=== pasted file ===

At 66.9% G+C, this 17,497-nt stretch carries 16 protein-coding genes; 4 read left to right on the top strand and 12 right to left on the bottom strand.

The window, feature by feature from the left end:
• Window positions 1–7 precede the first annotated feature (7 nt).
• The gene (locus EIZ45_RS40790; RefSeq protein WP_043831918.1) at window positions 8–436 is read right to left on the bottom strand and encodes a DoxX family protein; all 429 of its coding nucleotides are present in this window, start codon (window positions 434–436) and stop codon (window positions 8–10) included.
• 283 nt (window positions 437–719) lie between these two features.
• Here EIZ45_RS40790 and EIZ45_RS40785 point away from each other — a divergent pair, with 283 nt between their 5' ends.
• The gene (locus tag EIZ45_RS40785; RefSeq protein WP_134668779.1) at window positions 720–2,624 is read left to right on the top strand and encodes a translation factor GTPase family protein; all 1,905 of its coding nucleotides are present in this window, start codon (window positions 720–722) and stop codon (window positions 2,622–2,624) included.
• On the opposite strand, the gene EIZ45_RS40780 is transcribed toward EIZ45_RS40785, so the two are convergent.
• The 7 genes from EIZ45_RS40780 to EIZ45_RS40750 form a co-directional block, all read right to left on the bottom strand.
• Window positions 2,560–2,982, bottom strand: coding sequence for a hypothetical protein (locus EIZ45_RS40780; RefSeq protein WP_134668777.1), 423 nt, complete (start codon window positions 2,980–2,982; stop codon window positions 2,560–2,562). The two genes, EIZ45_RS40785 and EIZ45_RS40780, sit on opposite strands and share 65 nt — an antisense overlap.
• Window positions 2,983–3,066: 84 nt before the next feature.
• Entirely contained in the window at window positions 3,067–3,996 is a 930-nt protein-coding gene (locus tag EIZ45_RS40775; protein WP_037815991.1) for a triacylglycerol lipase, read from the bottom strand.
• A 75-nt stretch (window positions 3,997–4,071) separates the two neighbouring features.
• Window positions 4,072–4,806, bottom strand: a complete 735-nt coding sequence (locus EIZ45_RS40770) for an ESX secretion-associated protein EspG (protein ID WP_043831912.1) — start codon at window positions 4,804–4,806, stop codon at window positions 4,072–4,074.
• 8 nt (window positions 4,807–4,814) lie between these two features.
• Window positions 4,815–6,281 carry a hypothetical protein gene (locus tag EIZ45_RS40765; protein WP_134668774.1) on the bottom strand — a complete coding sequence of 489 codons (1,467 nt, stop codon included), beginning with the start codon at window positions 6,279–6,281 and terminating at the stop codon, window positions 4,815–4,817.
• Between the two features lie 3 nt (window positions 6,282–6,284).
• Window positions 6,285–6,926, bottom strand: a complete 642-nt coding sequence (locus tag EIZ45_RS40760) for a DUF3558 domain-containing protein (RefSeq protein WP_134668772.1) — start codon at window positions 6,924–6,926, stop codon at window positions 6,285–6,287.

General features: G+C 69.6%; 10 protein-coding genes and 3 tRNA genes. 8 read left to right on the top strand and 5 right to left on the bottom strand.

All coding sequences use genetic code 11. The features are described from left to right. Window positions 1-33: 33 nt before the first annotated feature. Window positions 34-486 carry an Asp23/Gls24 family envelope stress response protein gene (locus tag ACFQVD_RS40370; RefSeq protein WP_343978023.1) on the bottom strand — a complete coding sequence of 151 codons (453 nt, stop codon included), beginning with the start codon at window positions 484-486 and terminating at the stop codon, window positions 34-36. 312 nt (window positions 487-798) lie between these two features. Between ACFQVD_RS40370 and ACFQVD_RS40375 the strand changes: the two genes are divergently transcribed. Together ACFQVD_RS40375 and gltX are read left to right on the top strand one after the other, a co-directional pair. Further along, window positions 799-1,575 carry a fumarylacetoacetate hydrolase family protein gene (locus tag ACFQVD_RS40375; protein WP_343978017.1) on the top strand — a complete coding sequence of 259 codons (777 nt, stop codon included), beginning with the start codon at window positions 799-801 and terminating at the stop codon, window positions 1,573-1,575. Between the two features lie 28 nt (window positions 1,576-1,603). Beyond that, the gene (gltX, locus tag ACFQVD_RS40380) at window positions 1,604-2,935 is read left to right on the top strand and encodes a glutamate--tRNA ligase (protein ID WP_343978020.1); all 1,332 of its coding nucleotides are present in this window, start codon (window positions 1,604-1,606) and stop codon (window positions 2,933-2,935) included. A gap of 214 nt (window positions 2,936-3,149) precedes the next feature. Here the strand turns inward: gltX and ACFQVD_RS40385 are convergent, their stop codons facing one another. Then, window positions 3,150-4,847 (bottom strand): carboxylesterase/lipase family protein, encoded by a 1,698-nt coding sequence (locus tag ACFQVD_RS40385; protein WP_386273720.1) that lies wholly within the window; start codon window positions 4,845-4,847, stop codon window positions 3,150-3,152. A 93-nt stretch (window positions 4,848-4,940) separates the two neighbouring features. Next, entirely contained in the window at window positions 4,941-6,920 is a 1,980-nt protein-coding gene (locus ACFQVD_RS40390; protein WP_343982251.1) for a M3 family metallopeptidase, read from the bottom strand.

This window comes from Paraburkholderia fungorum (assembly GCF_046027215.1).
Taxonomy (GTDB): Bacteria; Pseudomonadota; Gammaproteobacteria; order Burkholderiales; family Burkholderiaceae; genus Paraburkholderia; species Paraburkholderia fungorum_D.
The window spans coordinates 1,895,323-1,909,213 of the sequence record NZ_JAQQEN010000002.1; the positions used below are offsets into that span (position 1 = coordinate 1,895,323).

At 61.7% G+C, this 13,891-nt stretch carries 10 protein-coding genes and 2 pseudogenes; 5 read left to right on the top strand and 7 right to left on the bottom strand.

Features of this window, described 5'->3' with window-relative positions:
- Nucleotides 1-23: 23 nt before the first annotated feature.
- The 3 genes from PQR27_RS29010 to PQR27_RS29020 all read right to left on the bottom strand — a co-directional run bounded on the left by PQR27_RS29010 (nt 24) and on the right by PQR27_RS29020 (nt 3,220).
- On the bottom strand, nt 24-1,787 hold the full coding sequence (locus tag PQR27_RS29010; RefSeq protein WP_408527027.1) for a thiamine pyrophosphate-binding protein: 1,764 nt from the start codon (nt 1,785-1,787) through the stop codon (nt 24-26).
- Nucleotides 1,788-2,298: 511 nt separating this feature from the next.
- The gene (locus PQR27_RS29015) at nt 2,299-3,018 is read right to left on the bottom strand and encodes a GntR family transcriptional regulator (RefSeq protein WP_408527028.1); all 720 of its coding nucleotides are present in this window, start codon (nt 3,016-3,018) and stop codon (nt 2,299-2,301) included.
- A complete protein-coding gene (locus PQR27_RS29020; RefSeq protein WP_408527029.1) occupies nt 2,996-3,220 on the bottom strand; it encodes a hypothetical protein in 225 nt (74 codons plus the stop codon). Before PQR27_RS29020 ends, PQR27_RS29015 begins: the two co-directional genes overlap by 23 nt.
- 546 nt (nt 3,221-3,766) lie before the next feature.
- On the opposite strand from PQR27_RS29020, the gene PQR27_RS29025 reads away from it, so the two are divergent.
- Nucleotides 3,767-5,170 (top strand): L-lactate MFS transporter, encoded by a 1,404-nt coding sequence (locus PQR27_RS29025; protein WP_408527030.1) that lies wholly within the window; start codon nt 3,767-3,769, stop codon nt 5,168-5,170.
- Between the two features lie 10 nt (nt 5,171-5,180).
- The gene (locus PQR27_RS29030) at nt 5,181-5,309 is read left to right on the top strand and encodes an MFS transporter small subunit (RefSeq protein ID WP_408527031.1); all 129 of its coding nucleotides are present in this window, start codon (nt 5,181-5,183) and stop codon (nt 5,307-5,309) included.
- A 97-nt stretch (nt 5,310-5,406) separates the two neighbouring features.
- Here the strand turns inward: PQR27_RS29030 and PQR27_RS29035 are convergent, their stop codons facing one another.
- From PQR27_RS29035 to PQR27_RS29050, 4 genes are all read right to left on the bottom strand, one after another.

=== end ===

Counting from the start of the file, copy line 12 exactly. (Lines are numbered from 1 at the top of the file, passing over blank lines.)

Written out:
• Entirely contained in the window at window positions 3,067–3,996 is a 930-nt protein-coding gene (locus tag EIZ45_RS40775; protein WP_037815991.1) for a triacylglycerol lipase, read from the bottom strand.